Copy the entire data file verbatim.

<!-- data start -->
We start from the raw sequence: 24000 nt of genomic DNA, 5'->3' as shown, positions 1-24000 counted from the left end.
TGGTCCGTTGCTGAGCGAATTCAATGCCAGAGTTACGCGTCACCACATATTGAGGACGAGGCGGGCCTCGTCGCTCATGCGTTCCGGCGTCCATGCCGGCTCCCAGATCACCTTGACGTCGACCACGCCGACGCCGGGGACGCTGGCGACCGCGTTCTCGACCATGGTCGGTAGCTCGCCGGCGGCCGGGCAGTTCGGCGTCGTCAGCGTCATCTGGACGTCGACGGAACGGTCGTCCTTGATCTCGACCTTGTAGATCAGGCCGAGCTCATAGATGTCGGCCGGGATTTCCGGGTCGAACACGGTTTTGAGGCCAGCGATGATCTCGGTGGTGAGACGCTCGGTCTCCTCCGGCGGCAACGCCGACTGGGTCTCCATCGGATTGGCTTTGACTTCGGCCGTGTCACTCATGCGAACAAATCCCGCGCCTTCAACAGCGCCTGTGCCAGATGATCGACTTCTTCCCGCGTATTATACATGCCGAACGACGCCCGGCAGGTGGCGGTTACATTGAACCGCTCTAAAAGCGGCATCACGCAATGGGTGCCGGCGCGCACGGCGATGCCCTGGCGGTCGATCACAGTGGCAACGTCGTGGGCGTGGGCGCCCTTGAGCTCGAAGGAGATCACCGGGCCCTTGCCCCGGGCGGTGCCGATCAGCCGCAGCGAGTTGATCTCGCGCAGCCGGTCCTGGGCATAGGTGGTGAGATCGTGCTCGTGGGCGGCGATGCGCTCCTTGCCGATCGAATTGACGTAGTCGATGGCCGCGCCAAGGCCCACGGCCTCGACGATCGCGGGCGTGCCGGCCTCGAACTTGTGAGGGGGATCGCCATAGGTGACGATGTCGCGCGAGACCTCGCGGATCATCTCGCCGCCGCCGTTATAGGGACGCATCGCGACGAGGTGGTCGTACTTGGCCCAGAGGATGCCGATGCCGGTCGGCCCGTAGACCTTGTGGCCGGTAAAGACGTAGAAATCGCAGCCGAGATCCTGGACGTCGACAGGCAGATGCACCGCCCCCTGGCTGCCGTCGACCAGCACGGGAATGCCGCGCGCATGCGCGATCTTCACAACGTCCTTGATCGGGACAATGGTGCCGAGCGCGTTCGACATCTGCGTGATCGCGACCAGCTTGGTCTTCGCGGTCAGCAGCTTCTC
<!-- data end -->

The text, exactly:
We start from the raw sequence: 24000 nt of genomic DNA, 5'->3' as shown, positions 1-24000 counted from the left end.
TGGTCCGTTGCTGAGCGAATTCAATGCCAGAGTTACGCGTCACCACATATTGAGGACGAGGCGGGCCTCGTCGCTCATGCGTTCCGGCGTCCATGCCGGCTCCCAGATCACCTTGACGTCGACCACGCCGACGCCGGGGACGCTGGCGACCGCGTTCTCGACCATGGTCGGTAGCTCGCCGGCGGCCGGGCAGTTCGGCGTCGTCAGCGTCATCTGGACGTCGACGGAACGGTCGTCCTTGATCTCGACCTTGTAGATCAGGCCGAGCTCATAGATGTCGGCCGGGATTTCCGGGTCGAACACGGTTTTGAGGCCAGCGATGATCTCGGTGGTGAGACGCTCGGTCTCCTCCGGCGGCAACGCCGACTGGGTCTCCATCGGATTGGCTTTGACTTCGGCCGTGTCACTCATGCGAACAAATCCCGCGCCTTCAACAGCGCCTGTGCCAGATGATCGACTTCTTCCCGCGTATTATACATGCCGAACGACGCCCGGCAGGTGGCGGTTACATTGAACCGCTCTAAAAGCGGCATCACGCAATGGGTGCCGGCGCGCACGGCGATGCCCTGGCGGTCGATCACAGTGGCAACGTCGTGGGCGTGGGCGCCCTTGAGCTCGAAGGAGATCACCGGGCCCTTGCCCCGGGCGGTGCCGATCAGCCGCAGCGAGTTGATCTCGCGCAGCCGGTCCTGGGCATAGGTGGTGAGATCGTGCTCGTGGGCGGCGATGCGCTCCTTGCCGATCGAATTGACGTAGTCGATGGCCGCGCCAAGGCCCACGGCCTCGACGATCGCGGGCGTGCCGGCCTCGAACTTGTGAGGGGGATCGCCATAGGTGACGATGTCGCGCGAGACCTCGCGGATCATCTCGCCGCCGCCGTTATAGGGACGCATCGCGACGAGGTGGTCGTACTTGGCCCAGAGGATGCCGATGCCGGTCGGCCCGTAGACCTTGTGGCCGGTAAAGACGTAGAAATCGCAGCCGAGATCCTGGACGTCGACAGGCAGATGCACCGCCCCCTGGCTGCCGTCGACCAGCACGGGAATGCCGCGCGCATGCGCGATCTTCACAACGTCCTTGATCGGGACAATGGTGCCGAGCGCGTTCGACATCTGCGTGATCGCGACCAGCTTGGTCTTCGCGGTCAGCAGCTTCTC